Born in Muskingum County, Ohio, Rev. George Gaumer spent his adult life pastoring Evangelical Lutheran Church congregations in Adamsville and Carrolton, Ohio before a transfer to churches in Indian Head and Donegal, PA, all prior to the Civil War. While at Indian Head, in the Good Hope Evangelical Lutheran Church, a friend later wrote:
He ministered to this congregation all these years in all earnestness and fidelity. During his pastorate he baptized 28 children and added a number of adults to the membership of the congregation. The highest number present at any one communion service was 40, and the membership, when he resigned, was reported as 45. In April, 1868, he resigned this parish and accepted a call to Medina, Ohio.
He stayed at Medina until 1873, when he transferred to a new church in Venango, PA. There, he found himself embroiled in a dispute among members whom he could not control. The book Memorial History of the Pittsburgh Synod of the Evangelical Lutheran Church, 1748-1845-1924 describes this period of turmoil and characterized George as:
…a man of gentle and irenic spirit, but he was not strong enough to control the synodical controversy that broke out in the community during his pastorate. It is claimed that this controversy was stirred up by a former pastor, who returned to the field for that purpose. When Pastor Gaumer proposed the erection of a new church there was an eager response from the people, so that half of the estimated cost was subscribed. Then the question was raised by Solomon Lasher as to whether it would be dedicated as a General Synod Church. When the pastor answered in the negative, Mr. Lasher and his friends objected so strenuously that it became necessary to use discipline and expel twenty-three of them from the church. These expelled members rallied their friends, held a meeting and adopted [a] resolution.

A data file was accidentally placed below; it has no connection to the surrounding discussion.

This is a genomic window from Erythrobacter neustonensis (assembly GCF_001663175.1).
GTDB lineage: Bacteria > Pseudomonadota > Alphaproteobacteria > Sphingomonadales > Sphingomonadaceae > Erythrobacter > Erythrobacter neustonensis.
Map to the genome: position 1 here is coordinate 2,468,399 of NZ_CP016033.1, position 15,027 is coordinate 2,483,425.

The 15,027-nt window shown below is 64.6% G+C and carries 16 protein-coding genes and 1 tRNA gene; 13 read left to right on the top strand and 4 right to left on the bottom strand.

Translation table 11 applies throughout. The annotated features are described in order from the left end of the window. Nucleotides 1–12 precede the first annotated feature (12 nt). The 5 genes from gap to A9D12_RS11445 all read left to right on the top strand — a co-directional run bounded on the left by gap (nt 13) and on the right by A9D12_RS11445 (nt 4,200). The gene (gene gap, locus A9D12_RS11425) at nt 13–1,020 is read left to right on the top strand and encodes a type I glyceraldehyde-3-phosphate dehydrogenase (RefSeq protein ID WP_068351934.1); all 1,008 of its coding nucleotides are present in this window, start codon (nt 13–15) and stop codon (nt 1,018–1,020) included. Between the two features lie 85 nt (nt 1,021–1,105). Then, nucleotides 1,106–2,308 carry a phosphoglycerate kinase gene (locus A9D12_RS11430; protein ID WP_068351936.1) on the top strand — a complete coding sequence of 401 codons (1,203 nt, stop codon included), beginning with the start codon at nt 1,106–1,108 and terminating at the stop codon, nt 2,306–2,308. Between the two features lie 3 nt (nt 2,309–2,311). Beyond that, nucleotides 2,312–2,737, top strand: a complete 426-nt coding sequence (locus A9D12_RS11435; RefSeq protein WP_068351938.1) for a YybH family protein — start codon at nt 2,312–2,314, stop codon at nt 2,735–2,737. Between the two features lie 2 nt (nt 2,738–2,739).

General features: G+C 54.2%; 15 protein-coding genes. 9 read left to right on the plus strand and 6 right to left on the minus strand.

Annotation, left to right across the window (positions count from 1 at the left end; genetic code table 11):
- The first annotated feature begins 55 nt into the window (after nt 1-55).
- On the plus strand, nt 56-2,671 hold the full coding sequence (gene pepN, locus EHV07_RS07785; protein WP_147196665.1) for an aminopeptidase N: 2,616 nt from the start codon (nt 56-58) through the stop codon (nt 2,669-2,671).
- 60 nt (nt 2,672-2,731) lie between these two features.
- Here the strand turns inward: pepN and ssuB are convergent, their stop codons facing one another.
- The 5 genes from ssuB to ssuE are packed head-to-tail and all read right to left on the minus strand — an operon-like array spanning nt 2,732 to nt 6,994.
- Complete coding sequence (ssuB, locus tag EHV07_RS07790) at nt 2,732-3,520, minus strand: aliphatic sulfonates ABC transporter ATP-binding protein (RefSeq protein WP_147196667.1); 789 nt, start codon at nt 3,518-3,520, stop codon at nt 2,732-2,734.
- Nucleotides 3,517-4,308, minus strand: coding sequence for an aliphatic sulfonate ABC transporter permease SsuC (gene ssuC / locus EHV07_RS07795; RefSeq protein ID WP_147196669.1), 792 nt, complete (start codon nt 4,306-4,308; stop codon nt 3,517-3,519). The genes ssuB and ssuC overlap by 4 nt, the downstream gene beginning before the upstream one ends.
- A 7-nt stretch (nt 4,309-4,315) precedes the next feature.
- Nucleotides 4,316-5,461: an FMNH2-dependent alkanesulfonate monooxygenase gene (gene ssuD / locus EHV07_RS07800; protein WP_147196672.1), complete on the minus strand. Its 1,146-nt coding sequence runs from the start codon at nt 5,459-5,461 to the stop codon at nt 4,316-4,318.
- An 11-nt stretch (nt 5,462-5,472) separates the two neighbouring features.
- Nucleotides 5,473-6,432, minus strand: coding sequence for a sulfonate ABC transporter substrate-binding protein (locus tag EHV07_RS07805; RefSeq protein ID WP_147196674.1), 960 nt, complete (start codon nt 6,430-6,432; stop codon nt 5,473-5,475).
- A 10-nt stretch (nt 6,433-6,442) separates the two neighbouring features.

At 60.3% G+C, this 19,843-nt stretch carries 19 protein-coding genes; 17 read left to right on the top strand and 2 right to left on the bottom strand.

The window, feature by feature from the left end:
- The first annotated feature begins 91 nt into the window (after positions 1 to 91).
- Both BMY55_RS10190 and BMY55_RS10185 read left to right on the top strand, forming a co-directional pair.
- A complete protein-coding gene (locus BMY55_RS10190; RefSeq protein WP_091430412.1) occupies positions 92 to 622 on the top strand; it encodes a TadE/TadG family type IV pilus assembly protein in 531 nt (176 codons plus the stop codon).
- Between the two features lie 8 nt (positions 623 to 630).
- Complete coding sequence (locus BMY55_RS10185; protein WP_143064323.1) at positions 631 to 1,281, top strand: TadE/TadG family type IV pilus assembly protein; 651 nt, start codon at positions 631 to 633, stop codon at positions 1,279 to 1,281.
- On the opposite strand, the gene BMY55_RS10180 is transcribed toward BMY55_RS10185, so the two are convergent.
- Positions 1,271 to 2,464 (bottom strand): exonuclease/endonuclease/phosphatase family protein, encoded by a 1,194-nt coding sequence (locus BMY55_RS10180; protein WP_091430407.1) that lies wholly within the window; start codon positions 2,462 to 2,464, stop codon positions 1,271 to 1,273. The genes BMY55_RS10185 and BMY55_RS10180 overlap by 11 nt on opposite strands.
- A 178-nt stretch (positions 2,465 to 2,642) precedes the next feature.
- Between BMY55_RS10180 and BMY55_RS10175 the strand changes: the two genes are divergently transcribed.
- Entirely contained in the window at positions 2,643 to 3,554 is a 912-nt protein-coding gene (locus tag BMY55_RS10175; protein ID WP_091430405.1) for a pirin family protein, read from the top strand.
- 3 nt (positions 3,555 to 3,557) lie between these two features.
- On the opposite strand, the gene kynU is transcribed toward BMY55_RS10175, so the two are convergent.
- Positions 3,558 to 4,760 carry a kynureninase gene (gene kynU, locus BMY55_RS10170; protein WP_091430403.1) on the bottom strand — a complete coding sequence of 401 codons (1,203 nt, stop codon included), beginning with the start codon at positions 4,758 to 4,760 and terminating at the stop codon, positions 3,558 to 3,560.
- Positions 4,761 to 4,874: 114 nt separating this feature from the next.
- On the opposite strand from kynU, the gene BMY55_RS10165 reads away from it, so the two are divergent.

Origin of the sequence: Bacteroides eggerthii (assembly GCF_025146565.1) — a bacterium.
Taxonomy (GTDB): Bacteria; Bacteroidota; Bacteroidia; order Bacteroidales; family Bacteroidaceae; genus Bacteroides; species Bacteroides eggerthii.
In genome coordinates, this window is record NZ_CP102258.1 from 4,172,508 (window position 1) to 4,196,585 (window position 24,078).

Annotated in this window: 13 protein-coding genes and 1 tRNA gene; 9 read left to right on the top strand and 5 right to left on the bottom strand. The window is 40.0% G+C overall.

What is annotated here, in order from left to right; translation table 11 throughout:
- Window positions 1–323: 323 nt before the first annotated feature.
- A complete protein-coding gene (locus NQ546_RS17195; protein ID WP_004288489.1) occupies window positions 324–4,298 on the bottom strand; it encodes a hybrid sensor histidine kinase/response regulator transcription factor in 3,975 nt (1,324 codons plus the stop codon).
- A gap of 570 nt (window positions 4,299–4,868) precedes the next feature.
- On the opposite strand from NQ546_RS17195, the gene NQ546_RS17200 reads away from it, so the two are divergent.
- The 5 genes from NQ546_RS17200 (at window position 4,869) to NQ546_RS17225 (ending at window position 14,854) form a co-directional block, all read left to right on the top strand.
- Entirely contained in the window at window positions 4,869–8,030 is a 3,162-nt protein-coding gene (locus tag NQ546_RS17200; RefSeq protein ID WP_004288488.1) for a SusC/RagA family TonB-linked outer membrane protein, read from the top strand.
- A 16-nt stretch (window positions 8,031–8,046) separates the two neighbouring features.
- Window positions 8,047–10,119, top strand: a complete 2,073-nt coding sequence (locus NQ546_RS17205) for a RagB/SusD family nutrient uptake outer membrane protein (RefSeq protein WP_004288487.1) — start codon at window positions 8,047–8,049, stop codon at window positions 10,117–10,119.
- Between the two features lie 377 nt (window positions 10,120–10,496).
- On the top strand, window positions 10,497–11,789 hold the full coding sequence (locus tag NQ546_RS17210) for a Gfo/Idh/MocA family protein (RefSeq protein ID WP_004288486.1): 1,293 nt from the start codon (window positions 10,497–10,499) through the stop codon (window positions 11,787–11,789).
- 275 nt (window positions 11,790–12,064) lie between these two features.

He departed Venango in 1874 and went on to serve churches in Drake’s Mill, Mosiertown and St. Paul (Seanor’s) in Pennsylvania. He retired in 1884 and moved to Greenville near the campus of Thiel College, where he and his wife Mary Anna (Kelly) Gaumer spent their final years. In 1900, at the age of 80, he and Mary Anna sold their home, donated the proceeds to Passavant Hospital in Pittsburgh and then were given rooms there. “With christian resignation,” wrote a friend, “he waited for the Master’s call.”